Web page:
Yann Tiersen – Skyline (Mute album, 2011)

r-3186896-1320342509.jpeg

Yann Tiersen ‘Skyline’ LP artwork.

I’m almost ashamed to say that Skyline was my first exposure to the work of Yann Tiersen; for reasons that I barely understand, I’d managed to avoid buying Dust Lane, the 2010 album that preceded this one and which brought Tiersen to the Mute family. Prior to the ‘Monuments’ and ‘I’m Gonna Live Anyhow’ singles, the only Tiersen song I’d ever heard was ‘The Gutter’, included here, which featured on Mute’s Record Store Day compilation, Vorwärts. If my comments on ‘The Gutter’ were tentative, that was because I didn’t have the foggiest idea how to describe a track which seemed to contain so many inherent contradictions – was this low-key industrial soundscaping? The soundtrack to a particularly strange movie? Indicative of Tiersen’s work generally or some tiny experimental vignette filled with unexpected drama? All I knew was that I liked what I heard.

The album is packaged in beautifully oblique artwork from Frank Loriou which sees blocks of heavy black, monolithic colour pasted over more quotidian imagery, creating a visual contradiction which is the perfect expression of the nine very complex pieces – I refuse to call these songs, or even tracks – contained on Skyline; each of the pieces is laced with some sort of unexpected, unanticipated sonic event – a drum beat coming out of nowhere, harsh synth sounds, ear-pummelling guitar distortion, layers of chattering voices – which totally destroys your perceptions of the song up to that point. ‘My plan,’ says Tiersen, in Skyline‘s press release, ‘was to play with [the] contrast between electric and quite dense parts and more sober and minimal quiet parts including piano and strings.’

Skyline, his seventh album, was recorded by Tiersen in places as diverse as San Francisco and the tiny island of Ouessant / Ushant before additional contributions from an array of adept collaborators was added, including Dave Collingwood on drums and various vocalists including Efterklang on the closing track ‘Vanishing Point’, while Tiersen is credited with – deep breath – toy piano, bass, guitar, various synthesizers, vocals, drums, Mellotron, accordion, piano, strings, glockenspiel, vibraphone, bouzouki, mandolin and marimba. The album was then mixed in Leeds by legendary producer Ken Thomas, who also worked on S.C.U.M‘s Again Into Eyes for Mute.

That contrast between the noisy and the pastoral is showcased brilliantly in the opener, ‘Another Shore’, wherein tinkling bells, pretty acoustic guitar and a distant hip-hop style beat usher the track gently forth; only just as you’re getting comfortable with the chilled-out atmospheres, angry guitar and aggressively beautiful chord changes suddenly rip right through the mood, creating soaring waves of melodies. The track suddenly breaks down into quietude again, with rasping bass clarinets (played by Stéphane Bouvier) emerging from the background like they’ve come straight from the Screamadelica rehearsal tapes. ‘Another Shore’ is a busy, densely-layered track fraught with conflicting emotions, arranged around that midpoint between the harrowing and the rapturous. At its conclusion, the track just falls away, leaving nothing more than dirty drones before the seamless drop into the second single ‘I’m Gonna Live Anyhow’; that change of pace is somehow a welcome respite as ‘Another Shore’ could take your emotions too far.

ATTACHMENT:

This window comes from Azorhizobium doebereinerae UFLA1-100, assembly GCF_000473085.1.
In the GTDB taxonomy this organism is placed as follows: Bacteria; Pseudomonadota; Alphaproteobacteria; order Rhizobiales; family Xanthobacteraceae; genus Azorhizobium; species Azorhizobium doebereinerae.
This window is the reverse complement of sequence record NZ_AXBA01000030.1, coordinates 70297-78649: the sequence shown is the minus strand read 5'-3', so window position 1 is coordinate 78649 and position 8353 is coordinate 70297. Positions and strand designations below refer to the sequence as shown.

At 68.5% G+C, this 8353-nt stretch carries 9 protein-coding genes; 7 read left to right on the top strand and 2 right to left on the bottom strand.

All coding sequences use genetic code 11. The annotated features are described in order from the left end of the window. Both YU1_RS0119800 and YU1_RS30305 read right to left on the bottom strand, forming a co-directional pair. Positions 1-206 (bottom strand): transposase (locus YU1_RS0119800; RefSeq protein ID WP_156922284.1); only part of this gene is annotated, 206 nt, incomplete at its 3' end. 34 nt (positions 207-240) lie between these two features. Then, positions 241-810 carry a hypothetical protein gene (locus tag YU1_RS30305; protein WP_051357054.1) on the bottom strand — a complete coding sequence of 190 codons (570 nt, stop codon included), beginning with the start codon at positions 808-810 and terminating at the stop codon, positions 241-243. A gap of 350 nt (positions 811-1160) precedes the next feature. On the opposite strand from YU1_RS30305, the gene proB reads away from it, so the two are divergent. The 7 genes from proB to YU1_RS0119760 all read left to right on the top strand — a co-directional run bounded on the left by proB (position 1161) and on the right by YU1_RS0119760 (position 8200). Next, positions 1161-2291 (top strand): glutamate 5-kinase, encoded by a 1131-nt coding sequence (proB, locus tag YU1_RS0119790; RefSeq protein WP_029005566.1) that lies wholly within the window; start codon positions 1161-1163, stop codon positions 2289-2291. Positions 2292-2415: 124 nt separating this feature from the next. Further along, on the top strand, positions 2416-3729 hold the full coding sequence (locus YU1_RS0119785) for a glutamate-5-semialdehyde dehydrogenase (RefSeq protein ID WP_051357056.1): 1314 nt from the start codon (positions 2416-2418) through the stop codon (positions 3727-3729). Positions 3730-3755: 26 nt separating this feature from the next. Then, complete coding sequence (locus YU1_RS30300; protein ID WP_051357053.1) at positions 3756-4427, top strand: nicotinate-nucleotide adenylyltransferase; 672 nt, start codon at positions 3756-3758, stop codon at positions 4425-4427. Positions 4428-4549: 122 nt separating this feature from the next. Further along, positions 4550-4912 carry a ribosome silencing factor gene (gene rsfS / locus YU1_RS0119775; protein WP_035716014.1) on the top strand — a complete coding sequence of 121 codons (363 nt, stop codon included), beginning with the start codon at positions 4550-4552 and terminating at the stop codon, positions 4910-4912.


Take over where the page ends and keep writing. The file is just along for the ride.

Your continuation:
Similar effects happen on ‘The Trial’, which begins with shimmering, pretty sounds, and almost cutesy textures, subtle horns, and tender vocal harmonies. It feels like the component parts of a raging Philip Glass sequence only taken apart with only the slightest essence of the original work presented for the listener. Halfway through, sharp noises prick the silence, euphoric guitars and droning synths arrive and a plaintive vocal drifts in over a distant beat, all of which reminds me of Neu! for some inexplicable reason.

yann_skyline

Yann Tiersen ‘Skyline’ – some of Frank Loriou’s original artwork

The album’s closer, ‘Vanishing Point’, displays a similar approach: the vaguest of motorik pulses, an essence of a much more obvious Krautrocking rhythm, over which nervous synths and tribal vocal sounds coalesce into a feisty, but not unpleasant affair. Rapturous, almost wordless voices loop over the top as typically clattering, disjointed percussion sounds drive a wedge through the very heart of the track. ‘The Gutter’ contains haunting, creeping evolutions, filled with delicate if ambiguous singing from Gaëlle Kerrien and a sweet organic quality which is only marginally offset by the grainy spoken word samples muttering away in the background. Crashing drums and mournful violin back the implied futility ingrained into the chorus – ‘try to reach the sea‘ – while Nineties techno synth sounds rise out of nowhere above plaintive piano echoes to take the track to an unexpected conclusion.